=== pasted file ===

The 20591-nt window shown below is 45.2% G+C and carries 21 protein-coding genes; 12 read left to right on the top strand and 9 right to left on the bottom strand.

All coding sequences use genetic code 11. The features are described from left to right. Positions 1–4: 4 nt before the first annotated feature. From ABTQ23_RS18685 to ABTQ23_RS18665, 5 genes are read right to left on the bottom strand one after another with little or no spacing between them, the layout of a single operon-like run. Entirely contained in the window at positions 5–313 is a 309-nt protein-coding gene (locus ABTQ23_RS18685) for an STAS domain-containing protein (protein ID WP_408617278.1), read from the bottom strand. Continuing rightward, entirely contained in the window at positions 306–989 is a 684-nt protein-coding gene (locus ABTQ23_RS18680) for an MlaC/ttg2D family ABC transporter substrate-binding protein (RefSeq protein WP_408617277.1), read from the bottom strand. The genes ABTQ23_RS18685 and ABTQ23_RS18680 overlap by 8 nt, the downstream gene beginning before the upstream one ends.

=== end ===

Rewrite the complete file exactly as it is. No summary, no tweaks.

The 20591-nt window shown below is 45.2% G+C and carries 21 protein-coding genes; 12 read left to right on the top strand and 9 right to left on the bottom strand.

All coding sequences use genetic code 11. The features are described from left to right. Positions 1–4: 4 nt before the first annotated feature. From ABTQ23_RS18685 to ABTQ23_RS18665, 5 genes are read right to left on the bottom strand one after another with little or no spacing between them, the layout of a single operon-like run. Entirely contained in the window at positions 5–313 is a 309-nt protein-coding gene (locus ABTQ23_RS18685) for an STAS domain-containing protein (protein ID WP_408617278.1), read from the bottom strand. Continuing rightward, entirely contained in the window at positions 306–989 is a 684-nt protein-coding gene (locus ABTQ23_RS18680) for an MlaC/ttg2D family ABC transporter substrate-binding protein (RefSeq protein WP_408617277.1), read from the bottom strand. The genes ABTQ23_RS18685 and ABTQ23_RS18680 overlap by 8 nt, the downstream gene beginning before the upstream one ends.